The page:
He fell even faster than he'd risen, which is saying something considering that it took Spiro T. Agnew only two years to leap from Baltimore County executive to the vice presidency of the United States.
But even after revelations of long-term corruption forced his resignation in 1973, Agnew's landing was soft, thanks to a wealthy and worldly supporting cast that began with Frank Sinatra and eventually included such unlikely benefactors as Saddam Hussein.
A life that might easily have become a public misery of disgrace and indebtedness was instead sheltered and comfortable, with Agnew rarely having to travel in circles where his tarnished reputation mattered.
It was a feat he sustained to the very end. Valued mostly for his easy charm and his wealth of worldwide contacts, Agnew succeeded for 23 years in fashioning a livelihood out of his one brush with fame, even as he continued to duck the harsher light of political infamy.
At the time of his death on Tuesday, Agnew was still working as an adviser to business executive Mark McCormack, founder and chief executive of International Management Group, whose clients have included everyone from superstar athletes to the pope.
Back in October 1973, such a life would have been hard to envision. During a 1993 interview, Ron Liebman recalled one of the awkward early moments.
Liebman was one of the three eager assistants to U.S. Attorney for Maryland George Beall who tracked down the long line of cash bribes allegedly paid to Agnew. According to the "bagmen" who delivered them, the payments followed Agnew from the county executive's office in Towson to the governor's office in Annapolis to the vice president's office in the White House.
A few days after Agnew's resignation, Liebman was dining with his wife at Sabatino's in Little Italy when in walked his adversary, the ex-vice president, with his own wife and son in tow.
"He stopped and looked at me, and I didn't know what to do," Liebman said. "I was about to say something like, 'Hello, sir,' but then he just walked on. I guess he was just as surprised to see me as I was to see him."
It was the sort of scene that might have repeated itself for years, had Agnew not been equipped to deal with drastic changes.
He was jobless, an ex-lawyer facing disbarment, and his debts included legal fees, a big mortgage and a $10,000 fine for tax evasion. Other than his family, about all he had going for him was his friendship with Sinatra and his Rolodex, stuffed with the names of people he'd met during his travels as vice president.
They turned out to be more than enough.
Sinatra started him off with a $200,000 loan. He also encouraged Agnew to write a novel, then touted the idea with publishers, helping Agnew land a $100,000 contract for "The Canfield Decision" -- a thriller about a fictional vice president.
He then found Agnew a business partner -- Frank Jameson, the husband of Eva Gabor, who hired him as an international business consultant for $100,000 a year.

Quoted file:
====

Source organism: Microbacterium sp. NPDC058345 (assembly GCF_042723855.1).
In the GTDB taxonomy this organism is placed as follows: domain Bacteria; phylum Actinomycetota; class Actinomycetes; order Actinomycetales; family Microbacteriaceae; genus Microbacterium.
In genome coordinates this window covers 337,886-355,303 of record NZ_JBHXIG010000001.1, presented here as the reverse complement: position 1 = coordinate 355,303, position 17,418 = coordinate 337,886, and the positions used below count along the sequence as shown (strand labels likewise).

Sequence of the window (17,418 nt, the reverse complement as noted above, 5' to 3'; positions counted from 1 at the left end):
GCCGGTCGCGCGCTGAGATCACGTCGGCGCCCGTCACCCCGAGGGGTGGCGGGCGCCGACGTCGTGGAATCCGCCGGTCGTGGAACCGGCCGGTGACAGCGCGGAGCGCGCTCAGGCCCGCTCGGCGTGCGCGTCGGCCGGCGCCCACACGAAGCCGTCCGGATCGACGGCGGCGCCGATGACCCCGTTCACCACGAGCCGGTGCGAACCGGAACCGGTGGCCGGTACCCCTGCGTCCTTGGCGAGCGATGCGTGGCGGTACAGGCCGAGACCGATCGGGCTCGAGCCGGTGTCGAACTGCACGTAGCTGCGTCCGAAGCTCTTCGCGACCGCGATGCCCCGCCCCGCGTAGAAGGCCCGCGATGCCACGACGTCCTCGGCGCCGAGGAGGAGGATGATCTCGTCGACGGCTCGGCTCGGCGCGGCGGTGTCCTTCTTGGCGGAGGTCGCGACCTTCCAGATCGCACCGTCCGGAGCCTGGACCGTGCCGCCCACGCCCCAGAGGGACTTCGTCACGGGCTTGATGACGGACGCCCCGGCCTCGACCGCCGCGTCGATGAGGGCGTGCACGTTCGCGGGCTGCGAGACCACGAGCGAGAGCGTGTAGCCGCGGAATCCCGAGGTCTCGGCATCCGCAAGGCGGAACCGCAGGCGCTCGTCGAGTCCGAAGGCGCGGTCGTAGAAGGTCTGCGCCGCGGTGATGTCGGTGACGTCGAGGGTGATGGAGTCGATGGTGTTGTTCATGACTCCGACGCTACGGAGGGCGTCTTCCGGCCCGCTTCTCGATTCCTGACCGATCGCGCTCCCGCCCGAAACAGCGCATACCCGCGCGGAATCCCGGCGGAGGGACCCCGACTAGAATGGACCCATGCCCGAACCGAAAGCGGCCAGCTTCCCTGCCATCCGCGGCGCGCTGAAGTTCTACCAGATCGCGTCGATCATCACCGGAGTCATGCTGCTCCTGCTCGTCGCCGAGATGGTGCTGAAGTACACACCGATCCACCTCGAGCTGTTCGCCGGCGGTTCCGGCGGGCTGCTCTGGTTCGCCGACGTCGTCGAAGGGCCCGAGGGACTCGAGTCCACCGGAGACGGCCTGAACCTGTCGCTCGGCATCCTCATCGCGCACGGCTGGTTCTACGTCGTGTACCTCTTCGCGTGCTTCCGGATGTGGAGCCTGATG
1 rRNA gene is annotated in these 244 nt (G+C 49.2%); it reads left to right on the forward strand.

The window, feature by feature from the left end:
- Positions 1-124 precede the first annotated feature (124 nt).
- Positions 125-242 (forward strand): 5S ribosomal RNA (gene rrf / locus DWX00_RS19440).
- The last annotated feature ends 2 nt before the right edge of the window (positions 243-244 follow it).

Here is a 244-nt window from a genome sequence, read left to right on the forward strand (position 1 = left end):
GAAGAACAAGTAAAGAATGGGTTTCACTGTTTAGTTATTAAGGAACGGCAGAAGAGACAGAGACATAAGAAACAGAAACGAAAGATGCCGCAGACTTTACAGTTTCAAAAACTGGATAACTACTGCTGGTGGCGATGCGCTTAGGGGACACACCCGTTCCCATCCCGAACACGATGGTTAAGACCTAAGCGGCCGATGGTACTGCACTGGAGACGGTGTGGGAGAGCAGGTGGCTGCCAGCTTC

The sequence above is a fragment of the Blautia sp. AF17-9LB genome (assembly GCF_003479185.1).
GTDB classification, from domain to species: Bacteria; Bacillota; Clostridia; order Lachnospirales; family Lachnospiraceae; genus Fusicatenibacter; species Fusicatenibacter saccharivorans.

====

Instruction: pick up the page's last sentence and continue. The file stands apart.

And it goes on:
Agnew also had a philosophical attitude to keep him going.
Where his former boss, President Richard M. Nixon, reacted to his own forced resignation by "brooding for the next 10 years," as one confidant of both men recalled, Agnew "decided he had to get on with his life."
Agnew held a cocktail party at his home to begin cultivating clients.
Those were the days of the oil boom in the Middle East, and Agnew's party had a decidedly Middle Eastern flavor, attended by the ambassadors of Saudi Arabia, Kuwait, Lebanon and Jordan, with Indonesia and Singapore represented.
Entertainer Danny Thomas was on hand to speak to guests in Arabic, if they wished, and everyone was invited aboard Jameson's corporate jet to fly to Las Vegas two days later for Sinatra concert at Caesar's Palace.
When the Jameson arrangement fell apart, Sinatra again played matchmaker, at a party he held for Jack Benny's 80th birthday. The new partner was Walter Dilbeck, an Indiana tycoon, and in April 1974 diplomatic cables announced to U.S. embassies in the Middle East that a new businessman who just happened to be a former vice president was headed their way.
With petro-dollars in abundance, it was an era of many such journeys, as one former diplomat recalled.
"Everybody was there trying to make a buck," recalled Duane Butcher, who was then an economic officer to the U.S. Embassy in Saudi Arabia.
"All the hotels were full. People were sleeping on pool tables and sometimes paying $100 to do it. I remember finding the former governor of Oklahoma in the lobby of the Embassy one day, and he was under indictment at the time."
Notoriety didn't matter, as long as you had connections, could schmooze a little, and could keep a deal a secret. Agnew met all three conditions.
"That personal touch is crucial in most anyplace, but especially in the Middle East," said Dennis Murphy, another U.S. diplomat in Saudi Arabia at the time.
"The people there never did really figure out what he [Agnew] had done wrong. They were even sort of scratching their heads over Watergate."